Kyoto, Japan -- Arrhythmia, when left unchecked, can be life-threatening.
Abnormalities in CALM genes, which are responsible for producing the ubiquitous calcium-binding messenger protein calmodulin – or CaM -- are known to cause severe arrhythmic diseases, but until recently the disease-causing mechanisms were still uncertain.
Now, a team of researchers led by Kyoto University has revealed how a new CALM mutation causes lethal arrhythmia in humans. Using cardiomyocytes -- or heart muscle cells -- from human iPS cell and recombinant calmodulin proteins, the group studied catecholaminergic polymorphic ventricular tachycardia -- or CPVT, a rare and life-threatening genetic condition.
"Two patients carrying this variant in the CALM2 gene, a member of calmodulin gene family, showed not only arrhythmias but also neurological disorders, hinting at its variable pathogenicity," notes lead author Takeru Makiyama of Kyoto University.
In humans, CaM is encoded by three different CALM genes which produce identical amino acid sequences, with all three expressed in the heart.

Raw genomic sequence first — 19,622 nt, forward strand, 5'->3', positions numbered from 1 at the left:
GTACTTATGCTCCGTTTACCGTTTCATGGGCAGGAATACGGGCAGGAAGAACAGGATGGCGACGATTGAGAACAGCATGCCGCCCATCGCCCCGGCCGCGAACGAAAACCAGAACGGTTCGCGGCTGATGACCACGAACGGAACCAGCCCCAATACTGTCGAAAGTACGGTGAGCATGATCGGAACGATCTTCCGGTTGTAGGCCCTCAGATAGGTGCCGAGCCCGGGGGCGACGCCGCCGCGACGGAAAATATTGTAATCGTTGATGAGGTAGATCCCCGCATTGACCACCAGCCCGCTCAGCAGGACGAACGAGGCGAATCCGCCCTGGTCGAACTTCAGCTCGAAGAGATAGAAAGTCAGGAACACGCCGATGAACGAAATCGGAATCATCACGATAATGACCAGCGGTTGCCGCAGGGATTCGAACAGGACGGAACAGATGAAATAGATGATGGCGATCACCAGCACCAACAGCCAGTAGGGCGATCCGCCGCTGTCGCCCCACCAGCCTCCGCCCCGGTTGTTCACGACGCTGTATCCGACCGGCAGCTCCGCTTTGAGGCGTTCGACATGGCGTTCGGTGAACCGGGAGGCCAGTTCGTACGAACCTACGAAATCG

Makiyama's team was able to reproduce severe arrhythmia in patient-derived iPS cell models of exercise-induced CPVT with calmodulin mutations. Using recombinant proteins, the molecular mechanism was deduced by biochemical methods. CPVT-associated CaMs were found to dominantly bind to the cardiac ryanodine receptor, which is the major calcium release channel in cardiomyocytes.
"When analyzing several patient-specific iPSC-derived cardiomyocyte models, we were very impressed they displayed arrhythmogenicity of varying severity," adds Makiyama, referring to the use of induced pluripotent stem cells in the study.
"Future evaluation of the efficacy of anti-arrhythmic drugs in iPS cell models will help establish precision medicine for CaM-related CPVT patients."